Oakwood Cemetery in Syracuse, New York

Oakwood Cemetery, at 940 Comstock Avenue, next to Syracuse University, in Syracuse, Onondaga County, New York, was designed by landscape architect Howard Daniels and opened in 1859. It is a secular Victorian “rural” or “garden” style cemetery where over 60,000 people are interred in 160 acres. This is by far the most interesting cemetery I’ve ever visited in the U.S., with Gothic and Victorian mausoleums and family plots dotting undulating, wooded hills. It’s positively Tim Burtonesque in some areas.

Time Waits for No One

Henry Winfield Chapin (1867-1954) and his wife Marie Arnold Chapin (1873-1956) are interred in the shadow of these beautiful Greek Corinthian columns. Henry was president of the Brown-Lipe Chapin Company, which manufactured automobile parts for Ford Motors and Yellow Cab.

Patterns in the Ivy

Broken headstone for Marion Strong White (1844-1875). Marion was the wife of Horace K. White. She was a wealthy and by all accounts graceful and intelligent socialite, and died of illness at the young age of 30.

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Johnstown Battlefield Historic Sites

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This little-known battle, fought after the British surrender at Yorktown, was the last engagement of the Revolutionary War in New York.

The Battle of Johnstown was fought on October 25, 1781 between American forces commanded by Col. Marinus Willett and British forces commanded by Maj. John Ross and Capt. Walter Butler in Johnstown, Fulton County, New York during the American Revolutionary War. The battle was an American victory and ended the last Tory uprising in the Mohawk Valley. The British surrender at Yorktown, Virginia six days earlier effectively ended the war in the Continental US.

During the Revolutionary War, the Mohawk Valley in central New York was torn between Patriots who advocated for American independence and Tories who wanted to remain loyal to the British Crown. John Johnson, whose estate was in Johnstown, was a prominent Tory who fled to Canada to escape arrest. He formed the King’s Royal Regiment of New York, which participated in annual raids into the valley.

In the fall of 1781, a substantial force of approximately 700 British regulars, militia, and Iroquois warriors entered the valley in order to destroy its agricultural yield before it could be used to supply the Continental Army. On October 25, approximately 416 American militia commanded by Col. Marinus Willett caught up with them outside Johnstown. Willett violated military convention by dividing his forces in the face of a numerically superior enemy.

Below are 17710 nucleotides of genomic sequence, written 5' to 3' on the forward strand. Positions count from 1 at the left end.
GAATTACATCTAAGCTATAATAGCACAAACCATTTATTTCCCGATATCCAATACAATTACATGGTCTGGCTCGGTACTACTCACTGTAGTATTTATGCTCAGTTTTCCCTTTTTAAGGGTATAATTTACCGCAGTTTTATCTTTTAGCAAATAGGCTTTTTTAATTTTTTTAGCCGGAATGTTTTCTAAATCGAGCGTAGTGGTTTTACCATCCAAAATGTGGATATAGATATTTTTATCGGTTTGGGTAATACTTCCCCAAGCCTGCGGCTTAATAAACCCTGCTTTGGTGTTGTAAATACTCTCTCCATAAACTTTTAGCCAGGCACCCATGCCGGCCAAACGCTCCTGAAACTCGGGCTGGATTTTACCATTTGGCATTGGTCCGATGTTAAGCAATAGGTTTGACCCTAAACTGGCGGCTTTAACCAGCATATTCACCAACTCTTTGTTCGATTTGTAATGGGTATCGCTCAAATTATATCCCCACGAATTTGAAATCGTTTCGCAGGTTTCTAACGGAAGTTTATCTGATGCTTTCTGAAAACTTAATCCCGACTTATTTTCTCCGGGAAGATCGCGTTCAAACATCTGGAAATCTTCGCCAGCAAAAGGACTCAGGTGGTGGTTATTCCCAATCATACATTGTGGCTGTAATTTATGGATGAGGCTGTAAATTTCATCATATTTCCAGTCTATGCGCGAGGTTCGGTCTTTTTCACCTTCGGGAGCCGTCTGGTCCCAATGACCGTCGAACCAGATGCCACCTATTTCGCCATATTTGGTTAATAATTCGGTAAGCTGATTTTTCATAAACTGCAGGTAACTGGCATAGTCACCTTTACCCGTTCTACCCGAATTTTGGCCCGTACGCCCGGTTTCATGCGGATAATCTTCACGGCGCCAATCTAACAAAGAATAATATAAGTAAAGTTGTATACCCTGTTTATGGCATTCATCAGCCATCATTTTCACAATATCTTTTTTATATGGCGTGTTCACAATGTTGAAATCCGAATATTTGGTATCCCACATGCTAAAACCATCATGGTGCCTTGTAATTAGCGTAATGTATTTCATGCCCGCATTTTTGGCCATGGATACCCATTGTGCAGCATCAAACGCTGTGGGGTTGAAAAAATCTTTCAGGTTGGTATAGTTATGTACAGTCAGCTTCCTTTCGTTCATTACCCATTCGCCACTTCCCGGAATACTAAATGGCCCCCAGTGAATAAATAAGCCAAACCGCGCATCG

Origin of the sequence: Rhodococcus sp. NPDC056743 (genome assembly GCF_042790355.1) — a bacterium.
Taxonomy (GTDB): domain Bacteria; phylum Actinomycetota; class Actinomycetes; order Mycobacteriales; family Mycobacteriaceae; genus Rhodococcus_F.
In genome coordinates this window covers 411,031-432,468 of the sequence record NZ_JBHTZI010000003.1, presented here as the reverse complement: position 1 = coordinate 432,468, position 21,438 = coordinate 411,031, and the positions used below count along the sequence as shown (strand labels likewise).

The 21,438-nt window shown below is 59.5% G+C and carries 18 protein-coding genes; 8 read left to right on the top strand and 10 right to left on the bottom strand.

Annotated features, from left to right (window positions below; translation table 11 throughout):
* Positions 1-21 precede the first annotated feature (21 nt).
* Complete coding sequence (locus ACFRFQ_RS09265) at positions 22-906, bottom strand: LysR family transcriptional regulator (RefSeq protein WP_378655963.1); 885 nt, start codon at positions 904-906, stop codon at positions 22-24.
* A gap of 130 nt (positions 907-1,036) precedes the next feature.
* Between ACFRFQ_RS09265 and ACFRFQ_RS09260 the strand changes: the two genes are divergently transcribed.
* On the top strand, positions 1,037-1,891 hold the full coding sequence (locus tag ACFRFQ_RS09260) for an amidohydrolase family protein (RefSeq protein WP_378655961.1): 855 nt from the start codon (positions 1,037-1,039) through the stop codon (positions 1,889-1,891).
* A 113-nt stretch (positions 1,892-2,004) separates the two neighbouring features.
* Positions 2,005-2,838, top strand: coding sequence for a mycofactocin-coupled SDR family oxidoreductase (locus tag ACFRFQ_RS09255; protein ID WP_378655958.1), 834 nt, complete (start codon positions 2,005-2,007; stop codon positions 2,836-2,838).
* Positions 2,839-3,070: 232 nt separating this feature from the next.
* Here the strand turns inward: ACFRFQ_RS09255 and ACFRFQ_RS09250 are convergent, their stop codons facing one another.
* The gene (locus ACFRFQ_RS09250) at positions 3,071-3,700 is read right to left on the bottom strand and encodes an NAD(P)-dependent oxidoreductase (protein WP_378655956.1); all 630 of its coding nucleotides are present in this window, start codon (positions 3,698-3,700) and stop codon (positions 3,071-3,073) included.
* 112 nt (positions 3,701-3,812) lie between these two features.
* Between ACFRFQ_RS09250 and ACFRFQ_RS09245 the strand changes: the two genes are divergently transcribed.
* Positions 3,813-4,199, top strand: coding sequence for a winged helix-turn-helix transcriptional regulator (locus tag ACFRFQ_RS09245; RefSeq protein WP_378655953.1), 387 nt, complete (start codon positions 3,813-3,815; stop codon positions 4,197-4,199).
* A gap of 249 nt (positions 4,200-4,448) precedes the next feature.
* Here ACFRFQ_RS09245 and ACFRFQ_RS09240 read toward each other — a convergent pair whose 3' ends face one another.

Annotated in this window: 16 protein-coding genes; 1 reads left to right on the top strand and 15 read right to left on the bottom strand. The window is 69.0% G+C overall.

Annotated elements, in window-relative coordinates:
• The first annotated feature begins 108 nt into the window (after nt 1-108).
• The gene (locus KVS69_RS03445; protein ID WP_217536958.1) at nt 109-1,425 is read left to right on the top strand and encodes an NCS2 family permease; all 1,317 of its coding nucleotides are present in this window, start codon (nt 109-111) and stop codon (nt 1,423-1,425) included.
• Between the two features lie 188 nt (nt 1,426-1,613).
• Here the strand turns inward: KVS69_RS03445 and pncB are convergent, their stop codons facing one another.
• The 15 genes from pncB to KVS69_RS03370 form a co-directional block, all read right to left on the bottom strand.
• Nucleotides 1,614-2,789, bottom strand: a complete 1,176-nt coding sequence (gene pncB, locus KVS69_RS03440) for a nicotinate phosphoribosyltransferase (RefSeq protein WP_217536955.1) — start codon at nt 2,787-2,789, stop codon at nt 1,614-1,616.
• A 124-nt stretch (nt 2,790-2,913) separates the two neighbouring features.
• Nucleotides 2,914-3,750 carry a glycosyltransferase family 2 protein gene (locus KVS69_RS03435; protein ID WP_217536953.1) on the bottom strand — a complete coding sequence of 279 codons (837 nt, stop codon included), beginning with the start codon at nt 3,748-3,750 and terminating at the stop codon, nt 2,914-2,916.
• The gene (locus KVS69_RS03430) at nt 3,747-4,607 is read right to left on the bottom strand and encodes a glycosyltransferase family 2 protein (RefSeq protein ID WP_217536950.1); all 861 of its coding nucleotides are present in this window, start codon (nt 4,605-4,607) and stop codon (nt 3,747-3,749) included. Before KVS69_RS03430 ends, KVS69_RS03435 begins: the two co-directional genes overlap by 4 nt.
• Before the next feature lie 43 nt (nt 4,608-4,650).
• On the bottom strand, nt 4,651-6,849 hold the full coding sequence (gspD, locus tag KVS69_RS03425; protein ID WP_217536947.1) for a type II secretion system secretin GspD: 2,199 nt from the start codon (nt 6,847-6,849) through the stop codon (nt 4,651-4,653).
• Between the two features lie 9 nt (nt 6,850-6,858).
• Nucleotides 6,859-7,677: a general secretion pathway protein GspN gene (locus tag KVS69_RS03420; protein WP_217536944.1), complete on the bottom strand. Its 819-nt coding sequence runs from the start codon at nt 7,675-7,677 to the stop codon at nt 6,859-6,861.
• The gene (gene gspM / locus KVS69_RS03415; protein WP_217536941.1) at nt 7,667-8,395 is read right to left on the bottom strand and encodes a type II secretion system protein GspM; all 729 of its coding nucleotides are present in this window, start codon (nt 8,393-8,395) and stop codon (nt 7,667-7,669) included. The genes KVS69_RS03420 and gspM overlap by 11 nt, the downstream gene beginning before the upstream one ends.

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New Poughkeepsie Diner in Poughkeepsie, New York

New Poughkeepsie Diner (aka Cy’s Deli) at 59 Market Street, off U.S. Highway 44, in Poughkeepsie, New York. “But wait, that’s not a diner!” You yell self-righteously. I was as surprised as you to learn this used to be a 1960 Kullman model diner. Apparently it was also known as the Pok Diner at some point, but it closed in November 2014. Chalk up a win for deli enthusiasts and a loss for diner fans in the Hudson Valley.

Diner Resources

Fields of Pestilent Grief

Fields of Pestilent Grief
Headstone for 1LT William H. Pohlman (1842-1863) in Albany Rural Cemetery, on Cemetery Avenue off NY State Route 32, in Menands, Albany County, New York. William served as an adjutant in the 59th NY Volunteer Infantry Regiment in the 3rd Brigade, Second Division, II Corps of the Union Army of the Potomac. He was wounded twice at the Battle of Gettysburg, the second time during Pickett’s Charge, when the 59th NY repelled elements of Kemper’s Brigade from their position south of the stone wall on Cemetery Ridge. He died of his wounds on July 21, 1863.

Bennett Park and Fort Washington, New York City

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Over 240 years ago, this unassuming park in Manhattan was the scene of one of the patriot’s worst defeats during the Revolutionary War.

The Battle of Fort Washington was fought on November 16, 1776 between American forces commanded by Col. Robert Magaw and British and Hessian forces commanded by Lt. Gen. Hugh Percy and Wilhelm von Knyphausen in present-day Washington Heights, Manhattan, New York during the American Revolutionary War. The battle was a complete British victory, with all American defenders killed, wounded, or captured.

In the fall of 1776, American aspirations of independence were at a low point. British General Sir William Howe had overwhelmed and driven the Continental Army commanded by Gen. George Washington out of New York City and Long Island. Washington aspired to escape north to White Plains to avoid being surrounded in Manhattan. He left several thousand men at Fort Washington under Col. Robert Magaw and a brigade commanded by Col. John Glover at Pell’s Point to contest any British landing.

Though Col. Glover delayed the British advance at Pell’s Point on October 18, he was forced to retreat. With General Washington’s defeat at White Plains ten days later, the path was clear for Howe’s army to march on Fort Washington. Col. Robert Magaw stubbornly held on despite Washington’s discretionary order that the fort be abandoned.

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